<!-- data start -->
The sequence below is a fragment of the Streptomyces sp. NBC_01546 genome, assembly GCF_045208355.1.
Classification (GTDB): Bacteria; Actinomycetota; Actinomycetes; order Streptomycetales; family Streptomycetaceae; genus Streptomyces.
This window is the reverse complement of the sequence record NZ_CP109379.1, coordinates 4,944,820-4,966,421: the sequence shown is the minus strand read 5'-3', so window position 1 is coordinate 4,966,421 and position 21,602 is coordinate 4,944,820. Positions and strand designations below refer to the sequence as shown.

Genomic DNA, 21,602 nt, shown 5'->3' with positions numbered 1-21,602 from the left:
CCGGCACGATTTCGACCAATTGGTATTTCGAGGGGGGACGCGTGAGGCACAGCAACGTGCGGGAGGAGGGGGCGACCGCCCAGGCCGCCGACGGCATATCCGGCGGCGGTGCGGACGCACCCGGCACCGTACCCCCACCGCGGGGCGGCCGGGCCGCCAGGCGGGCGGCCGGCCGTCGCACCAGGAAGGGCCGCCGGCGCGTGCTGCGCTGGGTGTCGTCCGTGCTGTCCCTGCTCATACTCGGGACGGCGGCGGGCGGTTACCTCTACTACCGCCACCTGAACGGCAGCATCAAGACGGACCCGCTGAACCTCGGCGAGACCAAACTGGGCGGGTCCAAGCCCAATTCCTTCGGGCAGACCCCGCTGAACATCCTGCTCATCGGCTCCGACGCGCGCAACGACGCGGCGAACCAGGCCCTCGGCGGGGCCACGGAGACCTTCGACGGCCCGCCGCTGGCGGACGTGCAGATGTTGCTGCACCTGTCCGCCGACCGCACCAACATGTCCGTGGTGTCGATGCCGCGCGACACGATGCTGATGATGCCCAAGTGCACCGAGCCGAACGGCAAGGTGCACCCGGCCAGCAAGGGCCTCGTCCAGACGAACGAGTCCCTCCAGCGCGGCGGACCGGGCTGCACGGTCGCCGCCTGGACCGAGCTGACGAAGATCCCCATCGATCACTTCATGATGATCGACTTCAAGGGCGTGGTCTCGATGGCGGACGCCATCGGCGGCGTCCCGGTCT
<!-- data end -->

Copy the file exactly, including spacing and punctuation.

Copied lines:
The sequence below is a fragment of the Streptomyces sp. NBC_01546 genome, assembly GCF_045208355.1.
Classification (GTDB): Bacteria; Actinomycetota; Actinomycetes; order Streptomycetales; family Streptomycetaceae; genus Streptomyces.
This window is the reverse complement of the sequence record NZ_CP109379.1, coordinates 4,944,820-4,966,421: the sequence shown is the minus strand read 5'-3', so window position 1 is coordinate 4,966,421 and position 21,602 is coordinate 4,944,820. Positions and strand designations below refer to the sequence as shown.

Genomic DNA, 21,602 nt, shown 5'->3' with positions numbered 1-21,602 from the left:
CCGGCACGATTTCGACCAATTGGTATTTCGAGGGGGGACGCGTGAGGCACAGCAACGTGCGGGAGGAGGGGGCGACCGCCCAGGCCGCCGACGGCATATCCGGCGGCGGTGCGGACGCACCCGGCACCGTACCCCCACCGCGGGGCGGCCGGGCCGCCAGGCGGGCGGCCGGCCGTCGCACCAGGAAGGGCCGCCGGCGCGTGCTGCGCTGGGTGTCGTCCGTGCTGTCCCTGCTCATACTCGGGACGGCGGCGGGCGGTTACCTCTACTACCGCCACCTGAACGGCAGCATCAAGACGGACCCGCTGAACCTCGGCGAGACCAAACTGGGCGGGTCCAAGCCCAATTCCTTCGGGCAGACCCCGCTGAACATCCTGCTCATCGGCTCCGACGCGCGCAACGACGCGGCGAACCAGGCCCTCGGCGGGGCCACGGAGACCTTCGACGGCCCGCCGCTGGCGGACGTGCAGATGTTGCTGCACCTGTCCGCCGACCGCACCAACATGTCCGTGGTGTCGATGCCGCGCGACACGATGCTGATGATGCCCAAGTGCACCGAGCCGAACGGCAAGGTGCACCCGGCCAGCAAGGGCCTCGTCCAGACGAACGAGTCCCTCCAGCGCGGCGGACCGGGCTGCACGGTCGCCGCCTGGACCGAGCTGACGAAGATCCCCATCGATCACTTCATGATGATCGACTTCAAGGGCGTGGTCTCGATGGCGGACGCCATCGGCGGCGTCCCGGTCT